He says that they’ve tried running ads on different social media platforms but their conversion rate remained minimal and they ended up spending more than earning any profit for their ads. They have a paid app, so even if they have been featured by the app store in more than 150 countries, it wasn’t raining downloads for them. Until search ads came along.
3. Use Negative Keywords
Making sure your keywords are not blocked by a negative keyword is just as important as doing research on what keywords you want to use to run your campaign with.
Negative keywords are also important for keeping your app’s ROI high, according to this article, it also says that it improves your TTR, meaning it will also improve your chance of serving ads.
Broad, exact, search match. For negative keywords, use the following:
- -[exact] in broad
- -broad in search match
4. Listen to Your Users
According to iMore, if you don’t update your apps to address compatibility issues or don’t listen to your users’ issues about your app, they will assume your app has been abandoned and will delete it.
If you’re not so concerned about app store ratings before, you should be now. It’s a great way to find out what improvements you need to make, as well address any bugs your users may be experiencing.
With 1.5 millions on the App Store since July of 2015, it only makes sense for Apple to start purging and removing apps that have not been compliant with users’ requests for improvements as well as apps that are not getting enough downloads for it to stay relevant. The purge has started, so make sure your app survives it.
5. Optimize Your App
This is good news for developers and publishers alike who have already mastered the art of ASO.
Work on your app icon, app title, improve your description and make sure your screenshots stand out. When a user comes across your app’s page, their decision whether to download your app or not is based on what they see, they’re more likely to click on the ‘Get’ button if they like what they see.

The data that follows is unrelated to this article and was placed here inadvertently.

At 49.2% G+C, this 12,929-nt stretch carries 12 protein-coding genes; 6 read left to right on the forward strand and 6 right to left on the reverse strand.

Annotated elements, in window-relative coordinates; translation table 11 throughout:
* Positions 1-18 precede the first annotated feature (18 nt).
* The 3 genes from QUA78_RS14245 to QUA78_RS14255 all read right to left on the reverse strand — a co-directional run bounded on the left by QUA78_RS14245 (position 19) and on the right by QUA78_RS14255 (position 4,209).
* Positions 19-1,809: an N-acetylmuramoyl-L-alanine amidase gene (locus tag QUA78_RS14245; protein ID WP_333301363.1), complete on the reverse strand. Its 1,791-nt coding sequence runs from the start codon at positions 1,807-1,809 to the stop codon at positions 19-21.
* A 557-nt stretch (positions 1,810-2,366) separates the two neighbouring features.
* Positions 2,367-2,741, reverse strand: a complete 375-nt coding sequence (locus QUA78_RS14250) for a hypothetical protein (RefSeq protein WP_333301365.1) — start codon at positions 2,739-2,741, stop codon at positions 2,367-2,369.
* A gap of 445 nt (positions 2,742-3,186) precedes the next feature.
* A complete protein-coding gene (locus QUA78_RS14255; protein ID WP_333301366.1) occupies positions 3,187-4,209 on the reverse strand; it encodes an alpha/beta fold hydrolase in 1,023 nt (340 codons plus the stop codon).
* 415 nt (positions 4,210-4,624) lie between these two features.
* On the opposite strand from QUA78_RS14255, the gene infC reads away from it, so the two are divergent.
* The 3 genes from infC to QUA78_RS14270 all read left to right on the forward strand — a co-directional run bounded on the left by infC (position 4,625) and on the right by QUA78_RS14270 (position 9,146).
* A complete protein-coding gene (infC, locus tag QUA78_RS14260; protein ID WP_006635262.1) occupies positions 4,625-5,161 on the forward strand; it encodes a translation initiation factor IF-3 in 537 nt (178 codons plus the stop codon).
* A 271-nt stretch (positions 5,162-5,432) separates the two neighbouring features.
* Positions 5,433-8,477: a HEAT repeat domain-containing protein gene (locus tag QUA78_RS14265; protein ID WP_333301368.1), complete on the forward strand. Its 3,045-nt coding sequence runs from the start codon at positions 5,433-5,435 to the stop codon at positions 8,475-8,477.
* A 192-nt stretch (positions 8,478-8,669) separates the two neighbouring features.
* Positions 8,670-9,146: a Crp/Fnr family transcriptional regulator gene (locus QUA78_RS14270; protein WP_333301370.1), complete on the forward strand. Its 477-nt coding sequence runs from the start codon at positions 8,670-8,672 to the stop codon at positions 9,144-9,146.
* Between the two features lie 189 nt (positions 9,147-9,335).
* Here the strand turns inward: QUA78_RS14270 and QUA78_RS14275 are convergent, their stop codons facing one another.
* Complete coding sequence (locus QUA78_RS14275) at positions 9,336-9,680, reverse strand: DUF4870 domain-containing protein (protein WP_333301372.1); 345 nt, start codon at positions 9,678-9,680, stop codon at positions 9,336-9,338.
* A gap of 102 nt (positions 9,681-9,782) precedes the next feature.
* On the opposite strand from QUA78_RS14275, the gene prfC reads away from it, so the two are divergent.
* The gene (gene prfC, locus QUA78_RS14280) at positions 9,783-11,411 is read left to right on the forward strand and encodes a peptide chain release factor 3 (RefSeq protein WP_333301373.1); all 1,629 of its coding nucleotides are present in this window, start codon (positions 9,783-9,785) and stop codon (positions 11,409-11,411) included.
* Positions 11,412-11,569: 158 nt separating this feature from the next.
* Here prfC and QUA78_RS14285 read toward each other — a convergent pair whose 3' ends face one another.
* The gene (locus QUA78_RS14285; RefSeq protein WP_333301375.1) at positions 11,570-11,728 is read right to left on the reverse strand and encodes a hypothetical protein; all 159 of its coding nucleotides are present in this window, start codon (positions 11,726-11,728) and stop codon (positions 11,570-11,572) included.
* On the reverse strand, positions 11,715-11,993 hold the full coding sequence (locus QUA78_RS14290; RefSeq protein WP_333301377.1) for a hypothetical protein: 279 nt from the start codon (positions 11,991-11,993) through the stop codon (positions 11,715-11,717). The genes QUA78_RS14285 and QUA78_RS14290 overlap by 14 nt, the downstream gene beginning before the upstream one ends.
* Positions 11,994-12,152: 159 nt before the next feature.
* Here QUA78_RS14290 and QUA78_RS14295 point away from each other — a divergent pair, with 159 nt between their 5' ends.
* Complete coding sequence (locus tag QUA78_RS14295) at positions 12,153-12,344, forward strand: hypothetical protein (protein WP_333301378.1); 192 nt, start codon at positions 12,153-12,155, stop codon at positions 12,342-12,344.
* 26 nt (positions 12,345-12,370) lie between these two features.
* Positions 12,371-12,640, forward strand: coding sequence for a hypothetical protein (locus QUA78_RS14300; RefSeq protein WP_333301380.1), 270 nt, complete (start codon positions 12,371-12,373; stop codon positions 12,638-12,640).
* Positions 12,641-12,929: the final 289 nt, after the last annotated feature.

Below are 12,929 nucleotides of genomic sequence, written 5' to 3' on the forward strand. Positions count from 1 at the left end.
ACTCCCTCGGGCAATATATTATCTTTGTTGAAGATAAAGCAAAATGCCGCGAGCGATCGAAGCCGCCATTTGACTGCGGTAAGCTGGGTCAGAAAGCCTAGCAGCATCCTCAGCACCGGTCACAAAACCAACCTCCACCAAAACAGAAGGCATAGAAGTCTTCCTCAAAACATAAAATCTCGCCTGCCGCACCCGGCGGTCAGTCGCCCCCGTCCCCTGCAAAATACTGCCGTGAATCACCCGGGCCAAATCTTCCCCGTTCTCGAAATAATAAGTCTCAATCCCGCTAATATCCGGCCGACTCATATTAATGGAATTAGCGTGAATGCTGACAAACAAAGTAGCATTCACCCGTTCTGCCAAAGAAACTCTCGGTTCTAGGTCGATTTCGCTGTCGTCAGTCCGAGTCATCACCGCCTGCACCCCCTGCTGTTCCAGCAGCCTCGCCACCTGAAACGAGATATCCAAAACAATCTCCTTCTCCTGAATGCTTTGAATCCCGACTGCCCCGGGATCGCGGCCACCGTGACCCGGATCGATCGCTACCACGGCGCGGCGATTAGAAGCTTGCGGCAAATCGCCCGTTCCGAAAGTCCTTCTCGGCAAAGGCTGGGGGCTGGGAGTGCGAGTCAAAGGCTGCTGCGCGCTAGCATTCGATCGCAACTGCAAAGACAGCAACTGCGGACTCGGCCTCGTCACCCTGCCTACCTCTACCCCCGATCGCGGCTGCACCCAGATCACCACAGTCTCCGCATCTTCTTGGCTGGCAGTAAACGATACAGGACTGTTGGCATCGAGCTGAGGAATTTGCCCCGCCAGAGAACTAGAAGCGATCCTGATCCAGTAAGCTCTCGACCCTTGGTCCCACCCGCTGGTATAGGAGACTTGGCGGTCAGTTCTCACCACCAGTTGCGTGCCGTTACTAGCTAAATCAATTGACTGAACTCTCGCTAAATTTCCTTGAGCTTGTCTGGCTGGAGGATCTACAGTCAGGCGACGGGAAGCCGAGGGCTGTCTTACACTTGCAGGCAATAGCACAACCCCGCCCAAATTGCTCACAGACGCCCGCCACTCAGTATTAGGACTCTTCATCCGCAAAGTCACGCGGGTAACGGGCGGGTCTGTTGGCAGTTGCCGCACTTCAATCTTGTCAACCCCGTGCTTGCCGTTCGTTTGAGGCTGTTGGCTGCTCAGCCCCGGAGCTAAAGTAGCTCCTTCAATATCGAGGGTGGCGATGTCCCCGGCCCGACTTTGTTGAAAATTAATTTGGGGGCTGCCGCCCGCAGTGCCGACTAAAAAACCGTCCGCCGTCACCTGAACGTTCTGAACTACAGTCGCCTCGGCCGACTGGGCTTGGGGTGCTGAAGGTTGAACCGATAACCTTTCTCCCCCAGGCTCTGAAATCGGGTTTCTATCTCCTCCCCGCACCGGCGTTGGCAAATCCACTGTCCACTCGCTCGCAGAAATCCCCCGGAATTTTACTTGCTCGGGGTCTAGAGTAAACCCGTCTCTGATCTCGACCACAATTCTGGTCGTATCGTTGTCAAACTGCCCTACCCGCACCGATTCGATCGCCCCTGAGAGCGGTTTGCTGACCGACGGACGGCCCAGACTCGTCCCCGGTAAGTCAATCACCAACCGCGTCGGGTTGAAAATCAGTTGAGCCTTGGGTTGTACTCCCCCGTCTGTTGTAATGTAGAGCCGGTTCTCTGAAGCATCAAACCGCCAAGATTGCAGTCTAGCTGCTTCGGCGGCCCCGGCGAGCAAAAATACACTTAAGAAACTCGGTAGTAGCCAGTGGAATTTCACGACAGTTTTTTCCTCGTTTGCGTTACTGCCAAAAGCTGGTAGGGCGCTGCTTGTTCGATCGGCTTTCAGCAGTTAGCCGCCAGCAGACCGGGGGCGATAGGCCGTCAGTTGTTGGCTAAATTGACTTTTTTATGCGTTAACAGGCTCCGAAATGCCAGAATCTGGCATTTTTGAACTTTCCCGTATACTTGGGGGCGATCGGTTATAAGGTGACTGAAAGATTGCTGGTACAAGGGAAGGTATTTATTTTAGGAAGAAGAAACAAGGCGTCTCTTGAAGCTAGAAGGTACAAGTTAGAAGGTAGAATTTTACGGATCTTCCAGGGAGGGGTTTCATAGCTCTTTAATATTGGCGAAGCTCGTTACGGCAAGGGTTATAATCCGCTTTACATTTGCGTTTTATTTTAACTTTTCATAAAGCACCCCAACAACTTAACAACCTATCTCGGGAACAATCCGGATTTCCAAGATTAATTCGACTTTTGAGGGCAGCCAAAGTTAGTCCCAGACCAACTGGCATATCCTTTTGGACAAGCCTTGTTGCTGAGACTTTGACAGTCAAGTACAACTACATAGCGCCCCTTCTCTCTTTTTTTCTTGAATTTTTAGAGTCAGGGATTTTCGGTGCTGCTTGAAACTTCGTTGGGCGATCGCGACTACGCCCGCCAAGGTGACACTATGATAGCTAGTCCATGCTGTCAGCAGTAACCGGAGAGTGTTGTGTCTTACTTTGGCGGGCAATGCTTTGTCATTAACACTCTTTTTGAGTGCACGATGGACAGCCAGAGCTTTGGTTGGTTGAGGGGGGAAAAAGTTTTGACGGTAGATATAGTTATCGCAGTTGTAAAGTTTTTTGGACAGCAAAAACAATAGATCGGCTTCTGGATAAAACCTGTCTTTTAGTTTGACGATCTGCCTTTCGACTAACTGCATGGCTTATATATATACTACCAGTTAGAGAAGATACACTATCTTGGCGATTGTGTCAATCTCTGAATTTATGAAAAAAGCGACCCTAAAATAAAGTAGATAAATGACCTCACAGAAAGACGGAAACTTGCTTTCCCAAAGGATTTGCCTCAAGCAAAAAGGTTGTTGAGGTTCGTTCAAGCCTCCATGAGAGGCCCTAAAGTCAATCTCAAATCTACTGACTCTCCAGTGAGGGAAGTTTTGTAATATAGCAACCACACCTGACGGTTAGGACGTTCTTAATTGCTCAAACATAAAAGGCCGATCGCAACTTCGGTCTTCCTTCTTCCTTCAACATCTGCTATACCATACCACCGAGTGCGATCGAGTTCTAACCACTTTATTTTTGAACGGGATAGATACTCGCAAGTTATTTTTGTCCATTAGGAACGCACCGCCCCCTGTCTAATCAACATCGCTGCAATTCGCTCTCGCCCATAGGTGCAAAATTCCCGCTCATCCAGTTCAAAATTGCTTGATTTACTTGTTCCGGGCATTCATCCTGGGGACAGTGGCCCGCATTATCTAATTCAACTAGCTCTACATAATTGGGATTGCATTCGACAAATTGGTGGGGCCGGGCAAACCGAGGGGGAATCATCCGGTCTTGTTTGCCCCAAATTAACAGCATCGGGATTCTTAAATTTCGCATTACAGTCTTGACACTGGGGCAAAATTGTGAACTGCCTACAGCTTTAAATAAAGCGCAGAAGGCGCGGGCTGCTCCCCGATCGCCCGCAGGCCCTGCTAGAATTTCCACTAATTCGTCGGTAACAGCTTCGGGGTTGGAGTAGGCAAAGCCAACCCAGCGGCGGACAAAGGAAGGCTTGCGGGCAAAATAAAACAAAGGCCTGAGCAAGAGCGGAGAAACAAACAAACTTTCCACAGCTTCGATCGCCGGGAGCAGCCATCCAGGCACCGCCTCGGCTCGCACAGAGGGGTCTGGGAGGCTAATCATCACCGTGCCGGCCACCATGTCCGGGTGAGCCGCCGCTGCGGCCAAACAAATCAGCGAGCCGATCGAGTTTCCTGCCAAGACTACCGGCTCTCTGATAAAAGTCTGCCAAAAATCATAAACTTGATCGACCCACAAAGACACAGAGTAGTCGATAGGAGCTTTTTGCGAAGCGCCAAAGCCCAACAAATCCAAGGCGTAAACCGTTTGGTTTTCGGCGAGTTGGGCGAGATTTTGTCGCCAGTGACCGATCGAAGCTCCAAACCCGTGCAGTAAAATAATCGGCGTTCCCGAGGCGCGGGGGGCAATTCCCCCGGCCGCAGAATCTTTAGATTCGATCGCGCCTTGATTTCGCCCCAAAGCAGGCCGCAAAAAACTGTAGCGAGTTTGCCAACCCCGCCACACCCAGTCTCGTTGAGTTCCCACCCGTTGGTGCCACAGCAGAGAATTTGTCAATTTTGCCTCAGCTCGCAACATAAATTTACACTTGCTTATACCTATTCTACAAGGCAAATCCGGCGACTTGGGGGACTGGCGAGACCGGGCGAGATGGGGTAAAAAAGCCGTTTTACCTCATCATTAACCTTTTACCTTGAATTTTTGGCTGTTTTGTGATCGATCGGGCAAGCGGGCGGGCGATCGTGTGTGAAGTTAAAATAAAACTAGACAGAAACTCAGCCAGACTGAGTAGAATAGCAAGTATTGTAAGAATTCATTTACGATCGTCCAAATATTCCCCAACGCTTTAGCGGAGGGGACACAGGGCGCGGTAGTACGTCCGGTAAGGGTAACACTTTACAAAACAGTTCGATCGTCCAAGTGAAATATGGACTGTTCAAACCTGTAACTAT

ASO or App Store Optimization is still one of the best ways for your app to come up when a user searches for a specific app in the app store, but with search ads in the mix, competition will be harder, you can read this article to find out more about how we increase downloads using ASO.
6. Plan Your Budget
With the current format of Apple search ads where you get 100% of the revenue and campaign budgets are flexible, it’s still fairly easy to overspend.
Take it from Max Robinson of Aims Media, who hears nothing but complaints from their clients about overspending but getting no impressions for their apps. “One of the main complaints I hear about search ad campaigns is that they never receive any impressions. It is an issue that can usually be solved by simply increasing your bid.”
Although he suggests to increase the bid for this to change, it’s not a guarantee that your app will get more impressions or downloads.
It’s great if you can spend more on running campaigns but if you’re on a budget, it’s still best to do some research about your audience and optimize your app, that way when you run your ad, you’ll get better results.
Have any advice about running Apple Search Ads that isn’t on this article yet? Let us know in the comments!
*Quotes are not verbatim and have been edited for clarity and grammar but still retains its original meaning.